Demoralisation, scepticism and lack of worker confidence are a bureaucrat’s best friends in parties and unions. A decline in militancy allows them to tighten their grip on the organisation which sets in motion a cycle of enhanced bureaucratic control. Effectively the bureaucracy is policing its members on behalf of the courts and the employers.

Even the earliest socialist organisations were alive to the risk of bureaucratisation. Marx and Engels were able to learn some valuable lessons from the experience of the Paris Commune. They identified what steps a workers’ state or organisation needs to take to avoid the problem, even in a society where the working class hold power.

In The Civil War in France (1871), Marx proposed that all proceedings of government be completely transparent. This can apply with equal force to any working-class organisation. Decisions should not be made in secret and contending points of view should be freely argued. To prevent officials becoming autonomous, Marx argued that they should be subject to the right of recall at any time by the people who elected them. This proposal is always vigorously opposed by union officials who enjoy both the sense of prestige that goes with their position as well as the more intellectually rewarding work that they do.

As if the intellectual stimulation were not reward enough, there is usually a significant difference in salary between trade union officials and their members. Labour MPs do not give their salaries to the party and that too creates a gulf between them and other less affluent members. The revolutionary Marxist solution to this is that the officials of workers’ organisations should receive wages equivalent to those of a skilled worker. Enforcing this rule on trade union officials would make them a lot less willing to accept below-inflation pay deals.

In a capitalist society the bureaucracy in working class organisations is an inevitable fact of life. The problem is a real one based on social conditions and material interests as much as the bad intentions of some individual union leaders or officials – real as these often are.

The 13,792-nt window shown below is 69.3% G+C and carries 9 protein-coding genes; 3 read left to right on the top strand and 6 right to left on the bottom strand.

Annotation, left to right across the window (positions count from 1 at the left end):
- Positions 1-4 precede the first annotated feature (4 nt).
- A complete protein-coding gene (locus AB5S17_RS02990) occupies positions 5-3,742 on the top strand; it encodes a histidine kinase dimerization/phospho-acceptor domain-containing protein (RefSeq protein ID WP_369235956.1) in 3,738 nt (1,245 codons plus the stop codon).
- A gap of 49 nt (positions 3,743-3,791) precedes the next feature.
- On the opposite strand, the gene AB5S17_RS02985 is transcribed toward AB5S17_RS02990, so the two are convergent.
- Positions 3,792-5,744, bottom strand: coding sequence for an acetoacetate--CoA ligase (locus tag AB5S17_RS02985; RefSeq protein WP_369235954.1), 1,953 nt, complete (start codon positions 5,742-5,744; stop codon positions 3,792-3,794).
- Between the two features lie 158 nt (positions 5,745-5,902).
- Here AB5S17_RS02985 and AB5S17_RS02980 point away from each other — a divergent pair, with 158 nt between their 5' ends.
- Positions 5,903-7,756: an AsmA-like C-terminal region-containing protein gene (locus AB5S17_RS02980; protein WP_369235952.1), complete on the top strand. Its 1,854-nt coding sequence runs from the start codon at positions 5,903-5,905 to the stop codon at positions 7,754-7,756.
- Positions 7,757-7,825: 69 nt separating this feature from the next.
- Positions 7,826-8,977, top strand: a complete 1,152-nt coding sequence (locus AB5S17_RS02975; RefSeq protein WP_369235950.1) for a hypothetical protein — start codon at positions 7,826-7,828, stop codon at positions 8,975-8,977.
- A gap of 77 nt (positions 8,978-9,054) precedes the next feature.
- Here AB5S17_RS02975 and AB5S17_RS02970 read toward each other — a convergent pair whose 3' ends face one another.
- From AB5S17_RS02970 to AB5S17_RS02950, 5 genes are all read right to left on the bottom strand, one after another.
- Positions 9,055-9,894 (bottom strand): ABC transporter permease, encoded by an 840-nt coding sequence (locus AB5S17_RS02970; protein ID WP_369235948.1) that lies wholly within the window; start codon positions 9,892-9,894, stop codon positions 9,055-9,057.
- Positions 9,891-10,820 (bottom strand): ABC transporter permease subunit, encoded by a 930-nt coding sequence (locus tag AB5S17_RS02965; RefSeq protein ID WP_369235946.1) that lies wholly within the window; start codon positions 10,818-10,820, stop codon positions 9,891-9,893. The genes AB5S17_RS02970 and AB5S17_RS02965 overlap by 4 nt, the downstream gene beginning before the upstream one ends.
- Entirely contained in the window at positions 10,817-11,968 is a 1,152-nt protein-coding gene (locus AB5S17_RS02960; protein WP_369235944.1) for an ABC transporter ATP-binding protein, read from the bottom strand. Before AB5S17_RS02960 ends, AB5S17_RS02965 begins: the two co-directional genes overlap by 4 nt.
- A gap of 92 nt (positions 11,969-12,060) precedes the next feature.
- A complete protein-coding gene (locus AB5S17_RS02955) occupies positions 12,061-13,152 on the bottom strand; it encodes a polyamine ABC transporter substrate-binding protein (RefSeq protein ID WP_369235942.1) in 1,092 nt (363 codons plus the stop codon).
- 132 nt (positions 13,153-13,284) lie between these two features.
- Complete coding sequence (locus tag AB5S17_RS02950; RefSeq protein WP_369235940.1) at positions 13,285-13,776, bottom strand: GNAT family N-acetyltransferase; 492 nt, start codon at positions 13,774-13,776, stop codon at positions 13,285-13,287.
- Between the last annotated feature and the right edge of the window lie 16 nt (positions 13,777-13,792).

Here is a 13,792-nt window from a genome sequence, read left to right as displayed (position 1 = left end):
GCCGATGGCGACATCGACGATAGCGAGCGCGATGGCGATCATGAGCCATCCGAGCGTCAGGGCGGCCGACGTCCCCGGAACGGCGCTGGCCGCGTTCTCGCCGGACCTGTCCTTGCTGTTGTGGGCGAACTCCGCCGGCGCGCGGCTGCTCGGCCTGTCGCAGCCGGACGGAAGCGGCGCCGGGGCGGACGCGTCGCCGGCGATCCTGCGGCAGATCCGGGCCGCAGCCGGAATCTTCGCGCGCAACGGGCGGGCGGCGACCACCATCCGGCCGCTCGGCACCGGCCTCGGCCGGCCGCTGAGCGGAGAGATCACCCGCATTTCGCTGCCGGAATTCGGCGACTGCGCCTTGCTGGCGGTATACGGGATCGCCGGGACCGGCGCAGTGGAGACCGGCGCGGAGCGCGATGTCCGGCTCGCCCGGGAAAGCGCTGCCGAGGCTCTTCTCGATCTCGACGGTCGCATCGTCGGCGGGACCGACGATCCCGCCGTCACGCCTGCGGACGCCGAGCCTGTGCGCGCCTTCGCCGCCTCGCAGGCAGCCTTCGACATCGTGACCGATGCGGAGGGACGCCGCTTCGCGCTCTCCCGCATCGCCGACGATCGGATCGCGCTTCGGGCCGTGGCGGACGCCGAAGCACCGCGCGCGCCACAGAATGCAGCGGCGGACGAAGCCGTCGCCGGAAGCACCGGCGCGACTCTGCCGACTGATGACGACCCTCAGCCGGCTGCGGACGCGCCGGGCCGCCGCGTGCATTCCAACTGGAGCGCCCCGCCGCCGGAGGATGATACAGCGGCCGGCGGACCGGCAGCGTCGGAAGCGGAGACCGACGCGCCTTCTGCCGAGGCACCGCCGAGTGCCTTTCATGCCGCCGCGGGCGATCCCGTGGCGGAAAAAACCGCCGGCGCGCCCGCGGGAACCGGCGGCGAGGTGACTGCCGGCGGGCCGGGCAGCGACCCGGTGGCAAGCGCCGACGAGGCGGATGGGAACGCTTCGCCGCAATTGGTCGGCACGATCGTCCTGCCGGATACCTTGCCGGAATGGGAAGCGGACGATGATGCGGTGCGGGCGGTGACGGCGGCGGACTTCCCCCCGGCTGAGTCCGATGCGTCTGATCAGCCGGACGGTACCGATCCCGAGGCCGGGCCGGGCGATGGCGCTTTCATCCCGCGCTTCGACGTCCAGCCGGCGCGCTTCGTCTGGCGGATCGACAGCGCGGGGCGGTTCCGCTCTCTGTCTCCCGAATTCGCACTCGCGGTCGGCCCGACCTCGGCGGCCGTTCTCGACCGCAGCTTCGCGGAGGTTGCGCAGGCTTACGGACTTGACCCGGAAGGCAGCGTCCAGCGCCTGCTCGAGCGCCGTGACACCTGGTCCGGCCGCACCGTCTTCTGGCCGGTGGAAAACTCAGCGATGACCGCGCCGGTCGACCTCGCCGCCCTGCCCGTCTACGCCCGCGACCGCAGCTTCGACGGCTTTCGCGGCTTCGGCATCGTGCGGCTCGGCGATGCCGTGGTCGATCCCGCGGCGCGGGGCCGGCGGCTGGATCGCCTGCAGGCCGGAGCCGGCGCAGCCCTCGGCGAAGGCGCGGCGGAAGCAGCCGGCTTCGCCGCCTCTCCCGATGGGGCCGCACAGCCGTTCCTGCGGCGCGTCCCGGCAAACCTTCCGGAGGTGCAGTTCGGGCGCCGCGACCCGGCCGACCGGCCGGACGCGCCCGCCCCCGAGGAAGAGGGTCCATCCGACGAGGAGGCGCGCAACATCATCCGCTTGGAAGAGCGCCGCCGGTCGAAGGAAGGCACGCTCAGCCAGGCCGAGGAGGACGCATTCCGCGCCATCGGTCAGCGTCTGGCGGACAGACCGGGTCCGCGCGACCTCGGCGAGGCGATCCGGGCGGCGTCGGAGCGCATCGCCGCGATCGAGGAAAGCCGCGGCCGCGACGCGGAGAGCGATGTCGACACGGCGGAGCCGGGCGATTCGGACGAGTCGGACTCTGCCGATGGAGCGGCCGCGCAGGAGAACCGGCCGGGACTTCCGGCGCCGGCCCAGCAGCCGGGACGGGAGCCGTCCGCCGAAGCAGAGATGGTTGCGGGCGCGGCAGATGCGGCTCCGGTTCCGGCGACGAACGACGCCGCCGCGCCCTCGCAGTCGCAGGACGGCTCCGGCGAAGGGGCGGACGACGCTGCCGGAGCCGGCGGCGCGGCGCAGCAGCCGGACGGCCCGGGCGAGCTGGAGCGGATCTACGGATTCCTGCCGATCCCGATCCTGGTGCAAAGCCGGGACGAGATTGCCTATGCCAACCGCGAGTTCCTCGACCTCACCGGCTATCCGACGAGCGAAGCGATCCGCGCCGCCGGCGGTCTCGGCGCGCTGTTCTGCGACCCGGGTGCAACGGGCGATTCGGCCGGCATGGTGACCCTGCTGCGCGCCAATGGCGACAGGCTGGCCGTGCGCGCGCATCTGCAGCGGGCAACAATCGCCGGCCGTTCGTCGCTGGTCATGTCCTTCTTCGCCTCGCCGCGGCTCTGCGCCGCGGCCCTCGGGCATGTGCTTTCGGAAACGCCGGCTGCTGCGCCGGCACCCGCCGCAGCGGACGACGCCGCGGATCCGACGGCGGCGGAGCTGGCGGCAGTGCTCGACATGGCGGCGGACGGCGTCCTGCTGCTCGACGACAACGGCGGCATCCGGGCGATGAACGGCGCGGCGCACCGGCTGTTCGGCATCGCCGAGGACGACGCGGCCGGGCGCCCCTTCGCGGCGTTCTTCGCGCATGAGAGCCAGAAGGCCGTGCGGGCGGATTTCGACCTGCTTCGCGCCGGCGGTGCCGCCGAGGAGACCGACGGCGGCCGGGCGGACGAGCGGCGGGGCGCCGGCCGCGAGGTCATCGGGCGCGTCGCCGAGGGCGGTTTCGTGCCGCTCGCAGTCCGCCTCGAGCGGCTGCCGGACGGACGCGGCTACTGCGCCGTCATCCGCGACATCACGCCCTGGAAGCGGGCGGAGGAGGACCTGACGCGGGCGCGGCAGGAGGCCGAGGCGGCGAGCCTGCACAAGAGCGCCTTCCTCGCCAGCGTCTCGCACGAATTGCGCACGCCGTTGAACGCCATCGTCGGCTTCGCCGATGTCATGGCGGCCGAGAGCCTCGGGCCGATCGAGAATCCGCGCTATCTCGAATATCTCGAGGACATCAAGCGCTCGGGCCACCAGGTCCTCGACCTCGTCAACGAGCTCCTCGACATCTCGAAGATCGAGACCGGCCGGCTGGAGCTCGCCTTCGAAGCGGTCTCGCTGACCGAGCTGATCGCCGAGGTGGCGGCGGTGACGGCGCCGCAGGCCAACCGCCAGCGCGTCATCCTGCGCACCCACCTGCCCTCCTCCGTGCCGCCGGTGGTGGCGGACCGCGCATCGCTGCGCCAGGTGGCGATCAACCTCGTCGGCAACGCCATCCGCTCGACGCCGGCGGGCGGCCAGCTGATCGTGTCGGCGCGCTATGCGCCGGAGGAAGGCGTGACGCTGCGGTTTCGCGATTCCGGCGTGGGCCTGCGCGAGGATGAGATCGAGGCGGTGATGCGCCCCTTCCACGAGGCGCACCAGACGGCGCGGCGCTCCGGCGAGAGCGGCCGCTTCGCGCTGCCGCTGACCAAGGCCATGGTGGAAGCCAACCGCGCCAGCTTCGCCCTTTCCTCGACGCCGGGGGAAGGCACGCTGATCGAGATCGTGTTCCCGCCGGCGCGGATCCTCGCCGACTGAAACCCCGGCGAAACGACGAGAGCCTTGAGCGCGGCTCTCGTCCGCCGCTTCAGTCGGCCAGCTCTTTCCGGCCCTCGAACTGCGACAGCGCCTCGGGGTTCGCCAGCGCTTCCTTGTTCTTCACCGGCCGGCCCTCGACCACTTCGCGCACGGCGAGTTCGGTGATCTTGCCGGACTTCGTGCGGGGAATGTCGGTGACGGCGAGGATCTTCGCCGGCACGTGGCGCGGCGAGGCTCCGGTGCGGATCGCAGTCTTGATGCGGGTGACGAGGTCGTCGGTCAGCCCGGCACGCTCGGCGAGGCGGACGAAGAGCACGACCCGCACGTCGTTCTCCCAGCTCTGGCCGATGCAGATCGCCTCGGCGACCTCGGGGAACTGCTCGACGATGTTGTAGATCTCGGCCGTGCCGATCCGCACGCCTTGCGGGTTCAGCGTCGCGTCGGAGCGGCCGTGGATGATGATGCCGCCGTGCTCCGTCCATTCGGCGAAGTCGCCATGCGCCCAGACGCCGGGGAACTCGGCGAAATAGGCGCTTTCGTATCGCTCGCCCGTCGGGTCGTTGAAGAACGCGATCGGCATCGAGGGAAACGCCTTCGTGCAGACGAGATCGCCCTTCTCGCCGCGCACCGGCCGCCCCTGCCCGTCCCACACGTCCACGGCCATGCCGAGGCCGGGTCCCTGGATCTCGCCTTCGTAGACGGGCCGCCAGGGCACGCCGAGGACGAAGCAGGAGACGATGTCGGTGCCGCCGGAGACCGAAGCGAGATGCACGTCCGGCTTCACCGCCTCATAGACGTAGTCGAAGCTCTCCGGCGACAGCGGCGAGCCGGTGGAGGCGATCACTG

The trade union bureaucracy is a strongly conservative tendency and the struggle against it is essentially a fight around democracy. Through this struggle it is possible to create some protection against the bureaucracy’s influence. The struggle must be based on an analysis which considers the needs of the union’s members and the working class as a whole.

Providing an alternative analysis is a prerequisite for building class struggle currents which are willing to challenge the bureaucracy’s arguments and strategic decisions. Networks of activists who are self-confident and willing to provide a fighting leadership are the nucleus of a real opposition to neoliberalism.

The British bureaucracy

You can count on one hand the times a British union has supported a party other than Labour. The fitful endorsement by the RMT (National Union of Rail, Maritime and Transport Workers) of the TUSC (Trade Unionist and Socialist Coalition) is the only significant example, and it is not clear how much support this choice commands among its members.

Many supporters of A*CR have been involved in attempts to create left alternatives to Labour: the Socialist Alliance, Respect and Left Unity. We were willing to be tactically flexible without compromising on questions of principle. None of these worked out. Equally, cuddling up to the right-wing bureaucracy only means that you end up working for them – or, worse still, agreeing with them.

One response to the bureaucracy is a strand of opinion which says that everything will work out if you rely on spontaneous upsurges, strikes or movements. This approach is sometimes called “the united front from below”. It’s superficially attractive as it allows its adherents to ignore what actually exists.

It doesn’t take into account the political culture of Labourism that is so influential in the British working class. Like the weather, this doesn’t go away even if you opt to ignore it. Spontaneous movements free of the constraints of a reformist bureaucracy are not sufficient to challenge capitalism. This was demonstrated even in the big post-1968 waves of class struggle which threw up an infinite number of spontaneous working-class, feminist, anti-racist and LGBT struggles.

Revolutionary fervour – even when combined with high levels of consciousness and militancy with a perspective of taking a detour around the bureaucracy – are insufficient if you want to destroy capitalism’s grip , or, more ambitiously, aim for state power. You may be able to win small numbers to Marxism with this approach, but without some concept of a united front to create a class struggle labour movement, you will never break out of being much more than a bigger or smaller propaganda group.

Unity in struggle

A different approach is to seek to create unity in struggle between, on one side, the movements, workers and communities taking action, and, on the other side, the left official leaderships at all levels.

To a certain extent, people like Jeremy Corbyn get this. What they tragically didn’t understand was the need to break the deadening grip of the established bureaucrats in the Labour Party, an error for which we are all paying a heavy price.